30 May 2014

Balanced nutrition yields benefits

Results from the Dahlen long term fertilizer experiment
Barley Crop

Fertilisers can be used efficiently if the right balance is struck between nitrogen and phosphorus.

That’s one of the findings from 18 years of research at Incitec Pivot Fertilisers’ long-term field site at Dahlen, near Horsham in Victoria.

Trial co-ordinator, Dr Rob Norton, Regional Director of the International Plant Nutrition Institute, calculated the phosphorus and nitrogen balances between 1996 and 2013, including nitrogen fixed with pulse crops.

Nitrogen input and output were nearly equal when 40 kg/ha of nitrogen was applied per year, provided phosphorus was used.

The rate of 9 kg/ha of phosphorus per year was almost balanced by the annual removal over the duration of the experiment.

Dr Norton said there was an annual excess of application over removal of about 2 kg/ha of phosphorus at this rate, and this contributed to an increase in soil test phosphorus from 24 mg/kg (Colwell P) in 1996 to 42 mg/kg (Colwell P) in 2013.

Dr Norton used two further measures to assess the efficiency of nutrient use.

These both pointed to 9 kg/ha of phosphorus as a highly efficient rate for the cropping system, as long as nitrogen was also applied.

The first was a partial nutrient balance, or the ratio of the amount of nutrient removed in produce to the amount of fertiliser used.

It showed that over the duration of the experiment, where 9 kg/ha of phosphorus and 80 kg/ha of nitrogen was applied, 88% of the phosphorus and 92% of the nitrogen was recovered by the crops. The includes two drought years (2002, 2006) where fertiliser was applied but no crops were harvested.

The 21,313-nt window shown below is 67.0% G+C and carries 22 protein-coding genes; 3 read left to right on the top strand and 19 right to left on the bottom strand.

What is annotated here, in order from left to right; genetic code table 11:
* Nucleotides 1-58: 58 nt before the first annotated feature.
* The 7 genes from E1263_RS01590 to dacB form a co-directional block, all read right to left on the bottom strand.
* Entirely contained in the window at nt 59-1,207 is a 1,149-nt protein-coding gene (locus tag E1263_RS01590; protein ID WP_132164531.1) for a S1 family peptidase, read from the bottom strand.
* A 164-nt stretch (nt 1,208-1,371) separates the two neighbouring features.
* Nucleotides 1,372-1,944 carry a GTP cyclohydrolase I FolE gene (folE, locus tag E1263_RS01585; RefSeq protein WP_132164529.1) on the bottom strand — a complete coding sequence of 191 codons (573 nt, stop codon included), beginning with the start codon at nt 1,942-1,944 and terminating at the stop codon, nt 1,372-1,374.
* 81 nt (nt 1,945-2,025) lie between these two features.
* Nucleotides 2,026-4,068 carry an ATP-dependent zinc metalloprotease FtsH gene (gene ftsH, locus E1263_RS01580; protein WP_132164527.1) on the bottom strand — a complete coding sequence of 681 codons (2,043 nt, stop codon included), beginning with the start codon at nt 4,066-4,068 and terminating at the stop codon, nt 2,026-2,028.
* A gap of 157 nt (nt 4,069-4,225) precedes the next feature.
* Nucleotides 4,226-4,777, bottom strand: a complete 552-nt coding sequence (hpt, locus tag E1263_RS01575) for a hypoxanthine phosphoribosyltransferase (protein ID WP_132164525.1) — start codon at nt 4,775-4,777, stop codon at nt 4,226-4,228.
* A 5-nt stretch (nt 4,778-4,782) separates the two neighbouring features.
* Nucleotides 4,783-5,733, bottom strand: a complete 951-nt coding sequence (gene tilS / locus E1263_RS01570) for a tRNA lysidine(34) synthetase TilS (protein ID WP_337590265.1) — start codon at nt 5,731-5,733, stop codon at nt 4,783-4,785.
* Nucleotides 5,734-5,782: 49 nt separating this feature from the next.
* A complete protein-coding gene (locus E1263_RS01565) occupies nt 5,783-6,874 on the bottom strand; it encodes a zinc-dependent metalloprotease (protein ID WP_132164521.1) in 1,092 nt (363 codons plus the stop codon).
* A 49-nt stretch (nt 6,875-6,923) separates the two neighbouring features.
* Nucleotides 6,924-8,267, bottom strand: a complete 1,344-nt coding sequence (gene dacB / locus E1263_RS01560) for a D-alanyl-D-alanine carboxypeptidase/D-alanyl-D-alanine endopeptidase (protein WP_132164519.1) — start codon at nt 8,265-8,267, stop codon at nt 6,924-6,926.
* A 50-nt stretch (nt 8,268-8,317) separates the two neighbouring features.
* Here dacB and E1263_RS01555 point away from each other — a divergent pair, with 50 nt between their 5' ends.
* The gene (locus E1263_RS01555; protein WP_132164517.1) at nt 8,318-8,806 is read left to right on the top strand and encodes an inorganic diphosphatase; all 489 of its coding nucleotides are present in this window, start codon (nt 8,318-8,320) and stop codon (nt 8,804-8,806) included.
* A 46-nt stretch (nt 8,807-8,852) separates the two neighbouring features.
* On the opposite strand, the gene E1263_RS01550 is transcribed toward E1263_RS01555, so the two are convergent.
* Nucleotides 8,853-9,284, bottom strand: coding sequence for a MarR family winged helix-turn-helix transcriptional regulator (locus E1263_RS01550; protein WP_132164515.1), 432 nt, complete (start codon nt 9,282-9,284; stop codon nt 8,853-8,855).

Where low rates or no nitrogen was applied, the recovery was higher, but this was because the nitrogen removed came from organic matter breaking down to release nitrogen for crop growth.

In addition, the returns in grain from applying 9 kg/ha of phosphorus with nitrogen were around 250 kg of grain per kg of phosphorus applied.

“This just shows that with the right balance of nitrogen and phosphorus, nutrient use efficiencies in long-term experiments can approach 100%,” said Dr Norton.

However, the nitrogen and phosphorus combination with the highest nutrient use efficiency was not the treatment which gave the highest productivity in the experiment.

Between 1996 and 2013 the highest cumulative grain production was achieved with 80 kg/ha of nitrogen and 18 kg/ha of phosphorus.

The 2013 barley yield results also showed that productivity can suffer where crops are forced to rely on soil phosphorus, rather than being supplied with starter fertilisers.

The experiment was split in two in 2011, and from 2012 onwards no additional phosphorus has been used on half of the plots.

Dr Norton said this new experiment was established to evaluate the rate at which soil phosphorus could be drawn down from the high soil test values that developed over time.

“Even with very high soil test phosphorus values, there were small but significant yield reductions where no phosphorus was applied with the seed,” he said.

“In 2013, yields were 4.28 t/ha where phosphorus had been stopped, compared with 4.41 t/ha where phosphorus was applied at various rates.”

This was consistent with 2012 results, where wheat yields were 0.22 t/ha lower where no phosphorus was used.

“This suggests that small amounts of fertiliser phosphorus every year are valuable even where soil phosphorus levels are adequate,” he said.

Dr Norton suggested that if the withdrawal of phosphorus was the same as the build-up, it may take three to four years before the soil reserves from the previous 9 kg/ha of phosphorus plots were reduced to the critical level of around 30 mg/kg Colwell P.

In 2014, the site is planted with canola, as part of the long-term rotation.

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